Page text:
Don’t be shocked that I have done two posts for the Alphabet Project in the space of one week. I really want to keep up with this and try to do at least one post a week.
At Sunday’s LAPC meeting we had Tony Sedore, a local photographer, come in and talk about HDR. Here is a link to his Flickr page. It was really interesting to look at his work and listen to him explain what HDR is and the reasons he enjoys it.
HDR stands for High Dynamic Range. In a very brief nutshell you combine, in a post processing program, multiple exposures of a picture. The different frames are purposely shot under exposed, overexposed and correctly exposed. The software then goes in combines all the frames. This allows all the details in the shadows, highlights an in-between to visible. HDR can be completely overdone and cartoony. Over it can be done very photorealistic. Remember that your eye has a larger dynamic range than your camera.
In the meeting I decided to give HDR more of a try. The D7000 makes turning bracketing on as easy as pushing a button, so why not?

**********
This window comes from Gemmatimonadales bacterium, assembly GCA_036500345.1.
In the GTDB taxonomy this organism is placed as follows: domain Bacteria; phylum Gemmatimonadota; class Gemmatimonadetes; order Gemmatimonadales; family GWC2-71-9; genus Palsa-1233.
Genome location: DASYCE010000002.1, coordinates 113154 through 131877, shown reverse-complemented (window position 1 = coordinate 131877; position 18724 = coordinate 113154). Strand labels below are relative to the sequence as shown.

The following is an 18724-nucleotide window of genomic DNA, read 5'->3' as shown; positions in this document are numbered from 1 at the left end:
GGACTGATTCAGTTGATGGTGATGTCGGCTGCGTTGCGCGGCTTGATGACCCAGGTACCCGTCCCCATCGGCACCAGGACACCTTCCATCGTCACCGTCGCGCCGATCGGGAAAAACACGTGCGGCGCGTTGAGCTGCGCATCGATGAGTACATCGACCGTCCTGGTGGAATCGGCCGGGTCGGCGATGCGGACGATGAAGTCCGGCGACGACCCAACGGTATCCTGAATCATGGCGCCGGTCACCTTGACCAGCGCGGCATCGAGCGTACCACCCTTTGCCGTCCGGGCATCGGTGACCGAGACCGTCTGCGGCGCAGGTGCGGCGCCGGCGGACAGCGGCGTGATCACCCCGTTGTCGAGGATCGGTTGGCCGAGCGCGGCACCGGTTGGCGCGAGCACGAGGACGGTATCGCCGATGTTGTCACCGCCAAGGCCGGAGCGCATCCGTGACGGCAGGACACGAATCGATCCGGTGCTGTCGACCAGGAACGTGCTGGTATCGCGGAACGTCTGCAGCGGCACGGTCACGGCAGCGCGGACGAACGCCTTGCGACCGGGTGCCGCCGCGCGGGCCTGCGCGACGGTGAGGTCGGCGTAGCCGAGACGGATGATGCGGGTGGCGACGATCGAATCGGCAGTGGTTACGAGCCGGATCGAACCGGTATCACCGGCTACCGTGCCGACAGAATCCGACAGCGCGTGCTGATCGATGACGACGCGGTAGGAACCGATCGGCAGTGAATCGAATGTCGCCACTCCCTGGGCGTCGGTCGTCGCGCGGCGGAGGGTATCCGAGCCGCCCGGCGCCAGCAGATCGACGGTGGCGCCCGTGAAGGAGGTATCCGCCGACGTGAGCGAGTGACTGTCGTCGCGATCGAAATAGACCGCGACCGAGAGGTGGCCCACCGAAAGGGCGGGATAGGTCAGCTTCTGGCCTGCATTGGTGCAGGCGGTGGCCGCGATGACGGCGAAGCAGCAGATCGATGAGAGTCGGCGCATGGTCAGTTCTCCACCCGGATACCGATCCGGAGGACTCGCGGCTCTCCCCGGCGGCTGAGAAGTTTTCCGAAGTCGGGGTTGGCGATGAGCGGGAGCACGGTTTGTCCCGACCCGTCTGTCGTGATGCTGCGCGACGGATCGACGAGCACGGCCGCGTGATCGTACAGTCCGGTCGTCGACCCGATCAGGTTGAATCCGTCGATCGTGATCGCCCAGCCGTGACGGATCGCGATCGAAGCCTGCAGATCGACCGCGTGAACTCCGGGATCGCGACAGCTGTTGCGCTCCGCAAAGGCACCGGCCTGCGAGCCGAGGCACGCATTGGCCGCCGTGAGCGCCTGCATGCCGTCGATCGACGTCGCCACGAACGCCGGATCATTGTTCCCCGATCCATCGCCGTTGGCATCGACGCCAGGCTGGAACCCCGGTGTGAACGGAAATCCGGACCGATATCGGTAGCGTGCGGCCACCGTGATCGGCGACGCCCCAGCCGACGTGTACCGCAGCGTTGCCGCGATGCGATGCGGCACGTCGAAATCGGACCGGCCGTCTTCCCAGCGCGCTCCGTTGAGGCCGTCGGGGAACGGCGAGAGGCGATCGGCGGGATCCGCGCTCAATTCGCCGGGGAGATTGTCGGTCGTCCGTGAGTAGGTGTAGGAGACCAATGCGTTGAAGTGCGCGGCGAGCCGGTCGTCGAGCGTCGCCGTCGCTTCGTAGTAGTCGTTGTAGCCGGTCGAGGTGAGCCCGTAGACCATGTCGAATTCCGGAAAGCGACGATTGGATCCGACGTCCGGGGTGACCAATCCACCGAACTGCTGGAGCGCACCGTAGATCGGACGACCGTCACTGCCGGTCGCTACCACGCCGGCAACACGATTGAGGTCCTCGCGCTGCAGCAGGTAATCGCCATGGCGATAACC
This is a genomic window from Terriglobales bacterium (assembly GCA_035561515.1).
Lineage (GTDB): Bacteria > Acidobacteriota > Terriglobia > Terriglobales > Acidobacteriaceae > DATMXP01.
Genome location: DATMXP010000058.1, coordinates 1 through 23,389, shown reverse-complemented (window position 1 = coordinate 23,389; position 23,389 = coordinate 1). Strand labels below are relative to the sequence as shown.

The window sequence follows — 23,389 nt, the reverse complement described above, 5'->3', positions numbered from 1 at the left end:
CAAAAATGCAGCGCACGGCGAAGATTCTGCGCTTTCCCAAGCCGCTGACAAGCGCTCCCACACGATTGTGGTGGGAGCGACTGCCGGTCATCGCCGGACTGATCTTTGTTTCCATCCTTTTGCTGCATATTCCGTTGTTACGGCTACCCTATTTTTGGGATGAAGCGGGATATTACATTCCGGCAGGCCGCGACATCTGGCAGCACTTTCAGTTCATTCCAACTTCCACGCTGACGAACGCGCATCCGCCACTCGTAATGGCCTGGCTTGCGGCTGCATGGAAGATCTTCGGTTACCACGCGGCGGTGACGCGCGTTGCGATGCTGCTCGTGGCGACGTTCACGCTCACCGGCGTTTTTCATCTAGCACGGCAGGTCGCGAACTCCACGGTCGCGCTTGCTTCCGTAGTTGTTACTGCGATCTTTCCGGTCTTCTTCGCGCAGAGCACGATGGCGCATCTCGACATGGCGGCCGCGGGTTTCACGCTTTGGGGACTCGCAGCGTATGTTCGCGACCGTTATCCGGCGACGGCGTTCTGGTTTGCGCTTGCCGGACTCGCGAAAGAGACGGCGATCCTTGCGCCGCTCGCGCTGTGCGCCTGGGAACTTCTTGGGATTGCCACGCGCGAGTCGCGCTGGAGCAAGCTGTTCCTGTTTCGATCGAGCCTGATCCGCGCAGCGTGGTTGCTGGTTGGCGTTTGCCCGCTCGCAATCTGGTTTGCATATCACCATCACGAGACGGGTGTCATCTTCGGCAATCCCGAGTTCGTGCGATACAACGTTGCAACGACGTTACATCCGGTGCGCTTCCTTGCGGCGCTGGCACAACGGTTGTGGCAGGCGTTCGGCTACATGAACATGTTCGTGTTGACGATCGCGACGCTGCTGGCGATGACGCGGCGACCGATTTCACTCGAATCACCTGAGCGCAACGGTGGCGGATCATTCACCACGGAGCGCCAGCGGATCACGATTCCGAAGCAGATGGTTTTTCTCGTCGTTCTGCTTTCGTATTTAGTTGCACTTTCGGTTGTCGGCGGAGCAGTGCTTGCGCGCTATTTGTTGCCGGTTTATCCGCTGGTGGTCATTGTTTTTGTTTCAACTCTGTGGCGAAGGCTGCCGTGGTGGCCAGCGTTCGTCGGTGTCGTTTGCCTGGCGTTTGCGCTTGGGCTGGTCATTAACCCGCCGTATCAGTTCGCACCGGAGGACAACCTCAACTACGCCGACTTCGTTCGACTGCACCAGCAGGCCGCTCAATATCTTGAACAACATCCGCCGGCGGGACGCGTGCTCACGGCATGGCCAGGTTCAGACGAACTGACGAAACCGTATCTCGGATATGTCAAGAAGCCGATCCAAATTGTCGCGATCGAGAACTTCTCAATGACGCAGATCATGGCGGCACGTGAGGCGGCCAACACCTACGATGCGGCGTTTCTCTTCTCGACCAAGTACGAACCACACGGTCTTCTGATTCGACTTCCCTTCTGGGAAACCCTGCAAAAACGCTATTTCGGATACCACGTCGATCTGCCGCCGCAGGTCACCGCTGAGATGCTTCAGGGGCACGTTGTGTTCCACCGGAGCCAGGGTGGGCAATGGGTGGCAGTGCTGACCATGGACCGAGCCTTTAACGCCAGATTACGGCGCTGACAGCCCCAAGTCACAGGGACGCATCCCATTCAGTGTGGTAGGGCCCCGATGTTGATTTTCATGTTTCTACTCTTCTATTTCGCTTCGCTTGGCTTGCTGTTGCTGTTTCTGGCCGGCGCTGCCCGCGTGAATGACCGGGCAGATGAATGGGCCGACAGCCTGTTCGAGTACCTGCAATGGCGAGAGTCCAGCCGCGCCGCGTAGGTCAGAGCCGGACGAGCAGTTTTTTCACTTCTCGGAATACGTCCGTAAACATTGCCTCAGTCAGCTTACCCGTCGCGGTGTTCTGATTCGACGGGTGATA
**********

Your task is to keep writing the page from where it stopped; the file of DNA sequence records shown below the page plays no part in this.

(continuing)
Knowing that I needed an E for the Alphabet Project I decided to see if I could do an HDR image of my eye.
It was a bit of trial and error. Using my speedlight didn’t work at first because you need to be in aperture priority mode for the bracketing to work. The max sync speed on the D7000 (non high speed) is 250. Then I went outside and tried to take the shots in the sunlight. But I couldn’t get over squinting. Then I remembered that I could do a high speed sync. I changed the camera sync to high speed and took a bunch of shots.
I then played with the images in HDR Pro, which is a function in Photoshop. The preset used for this conversion is Monochromatic Artistic. I didn’t really change any of the sliders.